Correctional Services said that “matters are under control” at Johannesburg’s Sun City Prison on Wed.
It's hard to imagine a worse time to launch a bond of pooled home loans than amid a global banking panic sparked by similar products in the US.
Nevertheless, Absa's new Home Programme Series 1 bonds are 1,23 times oversubscribed, enabling the bank to raise R3,2billion from offers amounting to nearly R4billion.
Absa's inaugural mortgage-backed bonds are very different to the US ones responsible for the current global banking crisis, said Paul Bowes, head of group funding and liquidity management at Absa Bank.
Although this is a first for Absa, other South African mortgage providers have issued similar bonds. Unlike their US counterparts, the local bonds are not split into sub-prime and other classes. Investors are not invited to gamble on people with poor credit records who are charged high interest rates being able to pay their mortgages.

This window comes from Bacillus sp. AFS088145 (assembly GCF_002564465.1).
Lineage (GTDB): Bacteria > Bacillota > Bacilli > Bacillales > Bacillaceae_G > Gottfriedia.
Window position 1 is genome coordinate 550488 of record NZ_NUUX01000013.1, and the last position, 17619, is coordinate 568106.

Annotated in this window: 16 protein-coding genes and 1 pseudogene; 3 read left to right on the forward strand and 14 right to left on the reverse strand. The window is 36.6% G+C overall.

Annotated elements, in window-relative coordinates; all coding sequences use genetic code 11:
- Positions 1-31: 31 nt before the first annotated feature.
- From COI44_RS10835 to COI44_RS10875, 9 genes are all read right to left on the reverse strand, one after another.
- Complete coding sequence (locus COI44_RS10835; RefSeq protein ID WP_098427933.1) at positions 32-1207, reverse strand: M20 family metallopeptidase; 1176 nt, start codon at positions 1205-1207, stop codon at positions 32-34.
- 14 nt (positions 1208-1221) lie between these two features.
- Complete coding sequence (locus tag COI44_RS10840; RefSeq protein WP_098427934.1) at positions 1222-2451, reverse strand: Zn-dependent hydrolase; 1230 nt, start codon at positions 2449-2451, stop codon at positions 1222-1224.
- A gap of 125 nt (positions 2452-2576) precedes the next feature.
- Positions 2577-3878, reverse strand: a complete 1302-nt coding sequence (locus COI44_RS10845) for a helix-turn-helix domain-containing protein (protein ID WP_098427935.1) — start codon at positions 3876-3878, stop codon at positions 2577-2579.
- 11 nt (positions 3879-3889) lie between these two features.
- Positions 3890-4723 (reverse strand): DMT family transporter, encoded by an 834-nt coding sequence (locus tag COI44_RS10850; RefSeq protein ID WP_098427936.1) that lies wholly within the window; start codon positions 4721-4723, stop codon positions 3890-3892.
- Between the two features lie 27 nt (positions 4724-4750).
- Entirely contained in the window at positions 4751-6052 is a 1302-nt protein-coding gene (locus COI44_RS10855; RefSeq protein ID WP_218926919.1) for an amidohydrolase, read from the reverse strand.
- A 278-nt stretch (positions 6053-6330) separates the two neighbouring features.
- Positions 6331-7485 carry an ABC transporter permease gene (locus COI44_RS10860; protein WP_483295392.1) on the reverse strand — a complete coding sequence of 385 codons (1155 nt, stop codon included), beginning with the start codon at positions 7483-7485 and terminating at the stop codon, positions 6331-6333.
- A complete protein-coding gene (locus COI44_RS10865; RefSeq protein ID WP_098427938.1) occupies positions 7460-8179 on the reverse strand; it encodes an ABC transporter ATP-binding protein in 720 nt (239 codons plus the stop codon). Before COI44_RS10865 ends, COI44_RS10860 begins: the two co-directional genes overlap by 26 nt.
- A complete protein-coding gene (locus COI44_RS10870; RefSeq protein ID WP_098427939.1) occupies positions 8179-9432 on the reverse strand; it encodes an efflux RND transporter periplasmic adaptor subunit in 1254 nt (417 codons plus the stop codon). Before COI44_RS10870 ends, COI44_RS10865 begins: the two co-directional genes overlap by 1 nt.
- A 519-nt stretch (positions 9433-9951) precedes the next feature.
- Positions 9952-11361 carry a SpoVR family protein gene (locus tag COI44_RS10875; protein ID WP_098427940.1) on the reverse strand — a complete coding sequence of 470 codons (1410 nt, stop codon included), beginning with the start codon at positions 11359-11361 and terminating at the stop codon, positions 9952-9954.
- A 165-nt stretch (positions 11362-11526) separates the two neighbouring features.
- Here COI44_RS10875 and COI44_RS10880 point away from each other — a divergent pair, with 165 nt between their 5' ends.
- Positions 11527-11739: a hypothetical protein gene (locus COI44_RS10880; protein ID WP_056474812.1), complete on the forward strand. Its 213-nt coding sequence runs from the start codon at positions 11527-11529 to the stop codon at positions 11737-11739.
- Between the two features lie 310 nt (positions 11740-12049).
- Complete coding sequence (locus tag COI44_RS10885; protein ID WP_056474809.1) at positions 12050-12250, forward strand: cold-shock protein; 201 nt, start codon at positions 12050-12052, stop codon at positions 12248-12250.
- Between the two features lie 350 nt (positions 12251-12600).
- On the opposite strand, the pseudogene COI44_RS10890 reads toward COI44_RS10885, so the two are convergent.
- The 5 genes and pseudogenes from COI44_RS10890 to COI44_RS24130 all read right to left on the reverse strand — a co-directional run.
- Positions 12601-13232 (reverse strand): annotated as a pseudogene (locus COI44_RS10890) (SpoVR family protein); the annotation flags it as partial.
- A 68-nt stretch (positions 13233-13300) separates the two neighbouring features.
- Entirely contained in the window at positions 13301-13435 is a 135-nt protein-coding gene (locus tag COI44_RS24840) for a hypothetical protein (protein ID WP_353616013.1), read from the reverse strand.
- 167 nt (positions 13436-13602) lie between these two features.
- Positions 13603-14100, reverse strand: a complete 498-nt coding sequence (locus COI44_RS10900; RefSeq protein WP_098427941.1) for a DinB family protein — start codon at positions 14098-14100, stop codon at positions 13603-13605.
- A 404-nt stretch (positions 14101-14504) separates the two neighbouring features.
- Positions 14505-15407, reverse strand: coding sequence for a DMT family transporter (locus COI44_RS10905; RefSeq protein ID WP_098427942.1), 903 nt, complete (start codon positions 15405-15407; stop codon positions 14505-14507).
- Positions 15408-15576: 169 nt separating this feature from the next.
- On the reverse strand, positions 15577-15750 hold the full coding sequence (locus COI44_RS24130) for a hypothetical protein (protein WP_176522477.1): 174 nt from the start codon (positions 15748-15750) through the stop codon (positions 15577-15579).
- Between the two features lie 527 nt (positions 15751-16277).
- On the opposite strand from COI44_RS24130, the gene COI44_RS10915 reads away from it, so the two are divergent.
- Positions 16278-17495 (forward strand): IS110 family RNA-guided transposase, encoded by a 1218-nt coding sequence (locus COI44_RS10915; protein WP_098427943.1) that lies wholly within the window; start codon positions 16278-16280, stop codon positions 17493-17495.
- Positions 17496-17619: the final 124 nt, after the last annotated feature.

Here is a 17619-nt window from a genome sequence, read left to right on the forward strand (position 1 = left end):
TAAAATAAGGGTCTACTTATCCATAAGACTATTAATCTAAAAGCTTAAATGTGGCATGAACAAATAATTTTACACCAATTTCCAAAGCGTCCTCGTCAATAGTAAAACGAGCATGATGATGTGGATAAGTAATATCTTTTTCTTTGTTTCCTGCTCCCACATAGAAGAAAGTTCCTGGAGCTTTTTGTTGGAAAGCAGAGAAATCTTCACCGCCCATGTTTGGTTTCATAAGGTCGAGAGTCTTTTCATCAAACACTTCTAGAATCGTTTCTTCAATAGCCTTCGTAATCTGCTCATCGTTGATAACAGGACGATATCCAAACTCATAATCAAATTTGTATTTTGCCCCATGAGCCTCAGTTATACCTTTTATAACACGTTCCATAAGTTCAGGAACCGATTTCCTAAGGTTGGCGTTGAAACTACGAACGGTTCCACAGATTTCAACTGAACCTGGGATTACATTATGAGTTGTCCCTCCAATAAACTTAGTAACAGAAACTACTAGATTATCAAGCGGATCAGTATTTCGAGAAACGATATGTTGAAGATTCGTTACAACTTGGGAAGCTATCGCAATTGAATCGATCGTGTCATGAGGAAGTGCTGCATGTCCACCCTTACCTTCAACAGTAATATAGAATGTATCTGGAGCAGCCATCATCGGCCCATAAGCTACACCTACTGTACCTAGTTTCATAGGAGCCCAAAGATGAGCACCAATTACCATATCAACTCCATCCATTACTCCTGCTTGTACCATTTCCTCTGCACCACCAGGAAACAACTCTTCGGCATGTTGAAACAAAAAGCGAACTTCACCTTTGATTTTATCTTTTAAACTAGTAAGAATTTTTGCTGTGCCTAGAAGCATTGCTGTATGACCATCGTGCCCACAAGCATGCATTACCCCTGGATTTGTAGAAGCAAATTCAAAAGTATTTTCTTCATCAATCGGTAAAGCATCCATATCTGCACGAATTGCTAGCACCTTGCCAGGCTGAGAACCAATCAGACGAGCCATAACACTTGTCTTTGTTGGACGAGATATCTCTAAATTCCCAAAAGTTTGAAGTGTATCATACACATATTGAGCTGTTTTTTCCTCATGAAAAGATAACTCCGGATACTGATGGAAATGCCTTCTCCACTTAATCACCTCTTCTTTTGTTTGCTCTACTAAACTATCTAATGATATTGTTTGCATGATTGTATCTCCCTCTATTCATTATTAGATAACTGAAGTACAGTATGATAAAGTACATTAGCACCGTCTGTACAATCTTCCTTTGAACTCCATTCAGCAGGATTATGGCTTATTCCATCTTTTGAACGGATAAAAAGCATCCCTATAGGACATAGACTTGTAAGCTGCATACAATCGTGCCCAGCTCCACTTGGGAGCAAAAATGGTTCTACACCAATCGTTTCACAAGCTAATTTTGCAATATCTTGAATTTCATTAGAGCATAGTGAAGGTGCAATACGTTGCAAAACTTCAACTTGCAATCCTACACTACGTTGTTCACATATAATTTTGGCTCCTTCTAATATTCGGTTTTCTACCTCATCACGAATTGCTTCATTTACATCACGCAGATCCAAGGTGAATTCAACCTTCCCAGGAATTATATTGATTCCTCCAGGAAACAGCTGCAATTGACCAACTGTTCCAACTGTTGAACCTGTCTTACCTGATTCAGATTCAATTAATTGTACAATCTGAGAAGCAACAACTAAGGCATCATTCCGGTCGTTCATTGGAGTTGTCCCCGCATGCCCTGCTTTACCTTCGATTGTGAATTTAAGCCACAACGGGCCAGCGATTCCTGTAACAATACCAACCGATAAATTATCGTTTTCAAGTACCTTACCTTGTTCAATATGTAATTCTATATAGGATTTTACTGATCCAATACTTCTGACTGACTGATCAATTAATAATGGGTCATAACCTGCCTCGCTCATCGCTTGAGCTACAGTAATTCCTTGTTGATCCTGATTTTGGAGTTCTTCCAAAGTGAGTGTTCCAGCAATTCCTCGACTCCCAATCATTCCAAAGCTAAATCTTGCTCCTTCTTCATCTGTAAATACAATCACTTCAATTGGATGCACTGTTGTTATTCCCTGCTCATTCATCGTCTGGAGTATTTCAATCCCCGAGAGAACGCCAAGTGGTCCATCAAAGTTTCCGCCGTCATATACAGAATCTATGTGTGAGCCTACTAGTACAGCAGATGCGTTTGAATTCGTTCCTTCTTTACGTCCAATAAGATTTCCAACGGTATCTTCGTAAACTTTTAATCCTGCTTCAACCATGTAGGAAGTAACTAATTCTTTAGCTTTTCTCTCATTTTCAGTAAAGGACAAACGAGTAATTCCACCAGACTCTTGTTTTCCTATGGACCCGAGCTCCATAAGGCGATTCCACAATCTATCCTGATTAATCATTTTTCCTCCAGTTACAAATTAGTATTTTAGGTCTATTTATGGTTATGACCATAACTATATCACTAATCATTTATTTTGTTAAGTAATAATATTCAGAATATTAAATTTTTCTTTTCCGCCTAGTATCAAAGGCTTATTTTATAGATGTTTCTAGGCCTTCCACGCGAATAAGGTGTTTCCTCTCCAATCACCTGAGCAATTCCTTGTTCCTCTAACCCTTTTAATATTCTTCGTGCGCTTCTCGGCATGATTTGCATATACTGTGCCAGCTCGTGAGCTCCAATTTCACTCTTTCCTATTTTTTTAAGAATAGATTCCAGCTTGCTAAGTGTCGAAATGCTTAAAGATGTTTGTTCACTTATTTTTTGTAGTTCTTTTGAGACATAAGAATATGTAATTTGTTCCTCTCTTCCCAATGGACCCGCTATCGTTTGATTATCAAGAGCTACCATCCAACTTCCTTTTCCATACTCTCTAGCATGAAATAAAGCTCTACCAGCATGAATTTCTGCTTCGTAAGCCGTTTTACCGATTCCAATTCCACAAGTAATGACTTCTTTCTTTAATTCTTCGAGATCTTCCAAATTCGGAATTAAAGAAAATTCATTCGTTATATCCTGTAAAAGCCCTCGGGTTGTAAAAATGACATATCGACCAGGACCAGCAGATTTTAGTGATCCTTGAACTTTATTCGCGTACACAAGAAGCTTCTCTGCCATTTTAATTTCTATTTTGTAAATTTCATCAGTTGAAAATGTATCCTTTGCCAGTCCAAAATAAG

South Africa's already conservative banks have become more so because of the National Credit Act.
This contrasts with US banks that took to issuing Ninja loans - home loans for people with "no income, no job or assets" on the assumption that house prices would keep going up.
This gamble backfired when US house prices fell, preventing mortgage providers from recouping loans from defaulters by selling their properties.